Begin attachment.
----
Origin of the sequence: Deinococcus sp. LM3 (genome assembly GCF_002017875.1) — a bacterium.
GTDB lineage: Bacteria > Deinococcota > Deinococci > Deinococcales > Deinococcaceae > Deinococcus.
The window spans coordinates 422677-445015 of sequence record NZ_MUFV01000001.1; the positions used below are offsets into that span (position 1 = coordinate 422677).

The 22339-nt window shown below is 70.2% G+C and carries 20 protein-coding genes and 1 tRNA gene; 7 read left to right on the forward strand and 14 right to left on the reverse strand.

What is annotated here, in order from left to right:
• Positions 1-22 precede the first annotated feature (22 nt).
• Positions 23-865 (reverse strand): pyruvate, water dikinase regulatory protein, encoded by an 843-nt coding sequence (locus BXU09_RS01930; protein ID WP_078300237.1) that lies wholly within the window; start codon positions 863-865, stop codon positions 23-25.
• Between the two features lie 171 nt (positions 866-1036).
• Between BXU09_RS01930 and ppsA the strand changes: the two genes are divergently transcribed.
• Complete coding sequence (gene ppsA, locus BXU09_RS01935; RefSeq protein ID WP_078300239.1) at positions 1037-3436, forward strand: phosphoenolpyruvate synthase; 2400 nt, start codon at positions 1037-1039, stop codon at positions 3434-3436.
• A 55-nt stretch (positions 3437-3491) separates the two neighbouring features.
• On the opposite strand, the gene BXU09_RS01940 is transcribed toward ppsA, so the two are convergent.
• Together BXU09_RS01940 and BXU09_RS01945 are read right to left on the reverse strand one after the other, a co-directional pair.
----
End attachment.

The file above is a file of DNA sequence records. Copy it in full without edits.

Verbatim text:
Origin of the sequence: Deinococcus sp. LM3 (genome assembly GCF_002017875.1) — a bacterium.
GTDB lineage: Bacteria > Deinococcota > Deinococci > Deinococcales > Deinococcaceae > Deinococcus.
The window spans coordinates 422677-445015 of sequence record NZ_MUFV01000001.1; the positions used below are offsets into that span (position 1 = coordinate 422677).

The 22339-nt window shown below is 70.2% G+C and carries 20 protein-coding genes and 1 tRNA gene; 7 read left to right on the forward strand and 14 right to left on the reverse strand.

What is annotated here, in order from left to right:
• Positions 1-22 precede the first annotated feature (22 nt).
• Positions 23-865 (reverse strand): pyruvate, water dikinase regulatory protein, encoded by an 843-nt coding sequence (locus BXU09_RS01930; protein ID WP_078300237.1) that lies wholly within the window; start codon positions 863-865, stop codon positions 23-25.
• Between the two features lie 171 nt (positions 866-1036).
• Between BXU09_RS01930 and ppsA the strand changes: the two genes are divergently transcribed.
• Complete coding sequence (gene ppsA, locus BXU09_RS01935; RefSeq protein ID WP_078300239.1) at positions 1037-3436, forward strand: phosphoenolpyruvate synthase; 2400 nt, start codon at positions 1037-1039, stop codon at positions 3434-3436.
• A 55-nt stretch (positions 3437-3491) separates the two neighbouring features.
• On the opposite strand, the gene BXU09_RS01940 is transcribed toward ppsA, so the two are convergent.
• Together BXU09_RS01940 and BXU09_RS01945 are read right to left on the reverse strand one after the other, a co-directional pair.